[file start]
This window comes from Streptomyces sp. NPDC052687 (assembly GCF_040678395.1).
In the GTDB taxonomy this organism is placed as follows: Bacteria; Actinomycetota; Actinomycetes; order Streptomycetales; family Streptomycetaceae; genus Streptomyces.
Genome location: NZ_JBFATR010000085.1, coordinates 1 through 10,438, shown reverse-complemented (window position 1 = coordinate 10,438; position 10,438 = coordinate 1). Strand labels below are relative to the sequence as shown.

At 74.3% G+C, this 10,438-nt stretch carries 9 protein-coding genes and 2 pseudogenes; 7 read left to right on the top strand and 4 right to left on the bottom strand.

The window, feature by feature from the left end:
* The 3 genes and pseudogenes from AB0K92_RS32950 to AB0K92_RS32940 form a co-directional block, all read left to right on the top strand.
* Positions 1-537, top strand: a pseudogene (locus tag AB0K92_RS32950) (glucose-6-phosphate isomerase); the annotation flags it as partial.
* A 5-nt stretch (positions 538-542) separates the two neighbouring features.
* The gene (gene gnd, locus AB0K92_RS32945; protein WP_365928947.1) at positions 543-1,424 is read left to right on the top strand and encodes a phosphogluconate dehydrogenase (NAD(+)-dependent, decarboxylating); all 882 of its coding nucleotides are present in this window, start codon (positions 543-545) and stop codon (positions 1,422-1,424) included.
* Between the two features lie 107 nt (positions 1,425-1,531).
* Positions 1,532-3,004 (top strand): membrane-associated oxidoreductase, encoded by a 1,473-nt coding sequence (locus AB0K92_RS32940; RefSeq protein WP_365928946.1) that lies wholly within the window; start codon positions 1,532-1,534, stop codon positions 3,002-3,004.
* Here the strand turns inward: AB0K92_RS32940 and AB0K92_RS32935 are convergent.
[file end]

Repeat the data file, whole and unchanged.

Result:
This window comes from Streptomyces sp. NPDC052687 (assembly GCF_040678395.1).
In the GTDB taxonomy this organism is placed as follows: Bacteria; Actinomycetota; Actinomycetes; order Streptomycetales; family Streptomycetaceae; genus Streptomyces.
Genome location: NZ_JBFATR010000085.1, coordinates 1 through 10,438, shown reverse-complemented (window position 1 = coordinate 10,438; position 10,438 = coordinate 1). Strand labels below are relative to the sequence as shown.

At 74.3% G+C, this 10,438-nt stretch carries 9 protein-coding genes and 2 pseudogenes; 7 read left to right on the top strand and 4 right to left on the bottom strand.

The window, feature by feature from the left end:
* The 3 genes and pseudogenes from AB0K92_RS32950 to AB0K92_RS32940 form a co-directional block, all read left to right on the top strand.
* Positions 1-537, top strand: a pseudogene (locus tag AB0K92_RS32950) (glucose-6-phosphate isomerase); the annotation flags it as partial.
* A 5-nt stretch (positions 538-542) separates the two neighbouring features.
* The gene (gene gnd, locus AB0K92_RS32945; protein WP_365928947.1) at positions 543-1,424 is read left to right on the top strand and encodes a phosphogluconate dehydrogenase (NAD(+)-dependent, decarboxylating); all 882 of its coding nucleotides are present in this window, start codon (positions 543-545) and stop codon (positions 1,422-1,424) included.
* Between the two features lie 107 nt (positions 1,425-1,531).
* Positions 1,532-3,004 (top strand): membrane-associated oxidoreductase, encoded by a 1,473-nt coding sequence (locus AB0K92_RS32940; RefSeq protein WP_365928946.1) that lies wholly within the window; start codon positions 1,532-1,534, stop codon positions 3,002-3,004.
* Here the strand turns inward: AB0K92_RS32940 and AB0K92_RS32935 are convergent.